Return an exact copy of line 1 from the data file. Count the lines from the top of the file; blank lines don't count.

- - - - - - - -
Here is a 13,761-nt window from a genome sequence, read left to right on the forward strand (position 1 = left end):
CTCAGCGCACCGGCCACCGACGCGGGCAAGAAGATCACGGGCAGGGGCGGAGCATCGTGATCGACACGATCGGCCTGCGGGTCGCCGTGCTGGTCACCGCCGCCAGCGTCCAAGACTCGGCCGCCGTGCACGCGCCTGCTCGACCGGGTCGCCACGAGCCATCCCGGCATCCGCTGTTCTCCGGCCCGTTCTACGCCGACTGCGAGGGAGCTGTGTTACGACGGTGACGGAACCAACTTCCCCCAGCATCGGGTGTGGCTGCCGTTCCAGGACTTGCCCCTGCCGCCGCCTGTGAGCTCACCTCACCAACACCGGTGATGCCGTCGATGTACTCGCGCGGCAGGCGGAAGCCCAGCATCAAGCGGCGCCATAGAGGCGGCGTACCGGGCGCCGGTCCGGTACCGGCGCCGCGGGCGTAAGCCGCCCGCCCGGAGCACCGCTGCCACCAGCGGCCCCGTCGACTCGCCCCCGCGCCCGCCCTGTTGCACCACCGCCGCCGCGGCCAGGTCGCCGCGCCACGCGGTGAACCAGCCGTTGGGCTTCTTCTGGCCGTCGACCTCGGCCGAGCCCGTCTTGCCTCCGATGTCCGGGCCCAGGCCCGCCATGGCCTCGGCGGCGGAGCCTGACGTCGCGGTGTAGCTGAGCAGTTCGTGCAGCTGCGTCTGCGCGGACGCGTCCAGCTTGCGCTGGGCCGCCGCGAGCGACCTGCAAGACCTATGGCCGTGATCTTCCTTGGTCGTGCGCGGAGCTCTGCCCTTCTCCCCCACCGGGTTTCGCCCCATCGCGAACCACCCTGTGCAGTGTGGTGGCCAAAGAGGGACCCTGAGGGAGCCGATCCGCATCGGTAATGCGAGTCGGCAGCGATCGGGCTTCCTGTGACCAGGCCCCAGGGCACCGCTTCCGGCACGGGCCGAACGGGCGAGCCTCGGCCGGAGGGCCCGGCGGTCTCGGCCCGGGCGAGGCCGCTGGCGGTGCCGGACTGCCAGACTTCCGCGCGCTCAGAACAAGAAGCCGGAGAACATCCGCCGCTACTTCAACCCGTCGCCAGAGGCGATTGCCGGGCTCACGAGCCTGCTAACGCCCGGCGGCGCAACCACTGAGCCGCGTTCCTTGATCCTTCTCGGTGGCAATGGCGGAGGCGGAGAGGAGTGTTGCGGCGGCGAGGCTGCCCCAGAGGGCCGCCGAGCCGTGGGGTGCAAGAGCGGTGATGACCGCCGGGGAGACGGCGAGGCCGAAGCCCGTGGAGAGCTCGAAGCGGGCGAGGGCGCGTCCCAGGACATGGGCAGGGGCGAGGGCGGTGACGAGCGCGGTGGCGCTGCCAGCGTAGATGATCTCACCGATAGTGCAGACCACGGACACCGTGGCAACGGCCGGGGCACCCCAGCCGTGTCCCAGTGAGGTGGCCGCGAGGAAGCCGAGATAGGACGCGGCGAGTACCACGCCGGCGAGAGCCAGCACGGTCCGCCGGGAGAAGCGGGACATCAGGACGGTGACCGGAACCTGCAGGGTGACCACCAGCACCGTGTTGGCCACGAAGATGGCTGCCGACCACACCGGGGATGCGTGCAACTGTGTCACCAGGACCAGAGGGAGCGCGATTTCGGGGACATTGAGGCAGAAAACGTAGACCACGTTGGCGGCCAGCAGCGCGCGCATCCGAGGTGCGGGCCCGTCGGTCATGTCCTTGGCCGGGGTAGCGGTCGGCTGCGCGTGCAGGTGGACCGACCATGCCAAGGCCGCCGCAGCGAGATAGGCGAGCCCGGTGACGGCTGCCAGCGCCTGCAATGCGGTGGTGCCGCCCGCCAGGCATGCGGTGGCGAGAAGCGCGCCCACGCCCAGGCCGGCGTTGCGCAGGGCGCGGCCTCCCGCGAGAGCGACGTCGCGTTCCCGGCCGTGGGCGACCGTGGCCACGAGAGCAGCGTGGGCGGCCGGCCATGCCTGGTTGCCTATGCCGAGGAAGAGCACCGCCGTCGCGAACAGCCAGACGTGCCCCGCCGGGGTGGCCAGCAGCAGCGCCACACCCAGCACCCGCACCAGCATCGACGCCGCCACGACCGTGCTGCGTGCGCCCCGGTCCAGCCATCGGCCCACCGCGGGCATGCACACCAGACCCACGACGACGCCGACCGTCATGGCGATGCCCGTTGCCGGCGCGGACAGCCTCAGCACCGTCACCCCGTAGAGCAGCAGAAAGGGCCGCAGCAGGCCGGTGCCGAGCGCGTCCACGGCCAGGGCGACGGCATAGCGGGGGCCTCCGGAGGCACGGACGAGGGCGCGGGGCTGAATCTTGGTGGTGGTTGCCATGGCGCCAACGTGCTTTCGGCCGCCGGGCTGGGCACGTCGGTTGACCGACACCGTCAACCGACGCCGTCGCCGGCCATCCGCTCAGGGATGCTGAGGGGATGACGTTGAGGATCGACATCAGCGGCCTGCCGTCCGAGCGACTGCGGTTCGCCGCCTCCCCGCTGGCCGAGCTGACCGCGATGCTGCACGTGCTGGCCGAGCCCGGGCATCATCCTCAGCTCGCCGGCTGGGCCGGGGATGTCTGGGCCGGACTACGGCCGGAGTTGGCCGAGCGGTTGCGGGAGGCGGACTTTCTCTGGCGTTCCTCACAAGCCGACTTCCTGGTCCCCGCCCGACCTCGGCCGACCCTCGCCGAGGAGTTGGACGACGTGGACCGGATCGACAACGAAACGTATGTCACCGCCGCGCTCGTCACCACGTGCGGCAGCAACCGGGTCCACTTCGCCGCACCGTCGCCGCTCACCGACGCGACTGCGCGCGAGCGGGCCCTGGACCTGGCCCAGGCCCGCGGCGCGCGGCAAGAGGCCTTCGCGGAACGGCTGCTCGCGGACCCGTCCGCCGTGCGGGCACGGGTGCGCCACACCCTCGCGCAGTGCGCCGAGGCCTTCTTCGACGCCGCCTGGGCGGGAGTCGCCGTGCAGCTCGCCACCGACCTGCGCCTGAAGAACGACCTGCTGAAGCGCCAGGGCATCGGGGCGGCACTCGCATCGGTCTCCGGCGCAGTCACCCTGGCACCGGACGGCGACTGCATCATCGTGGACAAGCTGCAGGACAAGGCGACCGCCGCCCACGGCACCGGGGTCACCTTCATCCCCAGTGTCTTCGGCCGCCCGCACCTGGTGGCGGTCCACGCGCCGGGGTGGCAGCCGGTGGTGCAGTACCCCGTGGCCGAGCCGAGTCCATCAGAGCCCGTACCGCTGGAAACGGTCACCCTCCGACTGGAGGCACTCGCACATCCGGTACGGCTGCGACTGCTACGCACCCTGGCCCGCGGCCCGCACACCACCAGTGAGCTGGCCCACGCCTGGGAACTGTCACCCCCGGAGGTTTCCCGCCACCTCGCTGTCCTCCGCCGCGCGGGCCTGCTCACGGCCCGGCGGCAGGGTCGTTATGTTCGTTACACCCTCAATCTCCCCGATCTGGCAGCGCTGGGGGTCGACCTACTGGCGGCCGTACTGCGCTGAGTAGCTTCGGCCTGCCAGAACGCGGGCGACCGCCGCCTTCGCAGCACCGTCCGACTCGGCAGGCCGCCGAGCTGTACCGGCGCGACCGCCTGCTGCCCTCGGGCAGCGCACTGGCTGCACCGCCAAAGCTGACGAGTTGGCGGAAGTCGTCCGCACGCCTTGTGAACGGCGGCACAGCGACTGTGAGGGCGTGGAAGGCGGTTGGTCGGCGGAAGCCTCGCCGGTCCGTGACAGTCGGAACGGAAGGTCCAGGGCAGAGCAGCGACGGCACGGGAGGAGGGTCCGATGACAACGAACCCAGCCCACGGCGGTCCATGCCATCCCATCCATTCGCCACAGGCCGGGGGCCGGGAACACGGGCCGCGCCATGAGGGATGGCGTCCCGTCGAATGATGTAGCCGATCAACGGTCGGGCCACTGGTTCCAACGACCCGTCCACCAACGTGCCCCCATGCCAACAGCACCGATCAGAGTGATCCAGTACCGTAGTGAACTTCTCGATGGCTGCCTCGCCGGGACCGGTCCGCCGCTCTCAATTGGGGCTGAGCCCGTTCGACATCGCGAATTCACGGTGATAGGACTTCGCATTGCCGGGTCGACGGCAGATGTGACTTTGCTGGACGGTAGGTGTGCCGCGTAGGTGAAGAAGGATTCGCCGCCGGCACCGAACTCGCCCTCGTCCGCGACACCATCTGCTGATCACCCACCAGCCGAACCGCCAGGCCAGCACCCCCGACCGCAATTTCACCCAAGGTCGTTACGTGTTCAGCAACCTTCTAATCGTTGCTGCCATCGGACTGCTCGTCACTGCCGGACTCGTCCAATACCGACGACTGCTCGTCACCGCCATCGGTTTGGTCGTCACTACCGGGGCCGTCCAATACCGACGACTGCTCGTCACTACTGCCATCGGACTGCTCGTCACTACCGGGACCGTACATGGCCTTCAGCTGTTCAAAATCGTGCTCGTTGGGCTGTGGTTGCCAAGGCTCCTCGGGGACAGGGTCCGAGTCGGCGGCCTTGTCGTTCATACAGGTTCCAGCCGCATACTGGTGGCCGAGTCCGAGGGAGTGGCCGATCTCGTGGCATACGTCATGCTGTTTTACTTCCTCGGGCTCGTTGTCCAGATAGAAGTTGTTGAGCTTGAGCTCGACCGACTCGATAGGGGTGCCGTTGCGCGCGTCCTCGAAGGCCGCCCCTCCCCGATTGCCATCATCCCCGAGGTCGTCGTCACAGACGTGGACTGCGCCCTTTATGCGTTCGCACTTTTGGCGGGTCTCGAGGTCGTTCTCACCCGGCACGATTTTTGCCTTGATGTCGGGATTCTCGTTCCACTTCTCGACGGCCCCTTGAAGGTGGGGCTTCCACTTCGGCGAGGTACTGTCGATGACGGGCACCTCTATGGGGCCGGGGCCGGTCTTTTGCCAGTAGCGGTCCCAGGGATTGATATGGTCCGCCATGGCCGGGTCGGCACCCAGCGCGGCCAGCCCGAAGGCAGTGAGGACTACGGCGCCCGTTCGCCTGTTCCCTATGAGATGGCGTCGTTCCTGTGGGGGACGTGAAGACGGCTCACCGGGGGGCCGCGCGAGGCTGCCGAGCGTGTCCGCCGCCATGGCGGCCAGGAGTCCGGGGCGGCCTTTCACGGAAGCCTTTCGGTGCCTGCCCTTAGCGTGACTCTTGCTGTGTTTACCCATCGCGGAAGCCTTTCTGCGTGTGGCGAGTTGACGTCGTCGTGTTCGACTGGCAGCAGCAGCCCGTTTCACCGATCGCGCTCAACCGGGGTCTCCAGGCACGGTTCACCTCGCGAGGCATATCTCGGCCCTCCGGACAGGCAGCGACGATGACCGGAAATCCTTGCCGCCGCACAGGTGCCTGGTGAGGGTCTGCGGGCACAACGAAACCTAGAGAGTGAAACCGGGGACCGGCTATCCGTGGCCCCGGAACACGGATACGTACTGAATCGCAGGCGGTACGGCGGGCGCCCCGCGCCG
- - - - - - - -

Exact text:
Here is a 13,761-nt window from a genome sequence, read left to right on the forward strand (position 1 = left end):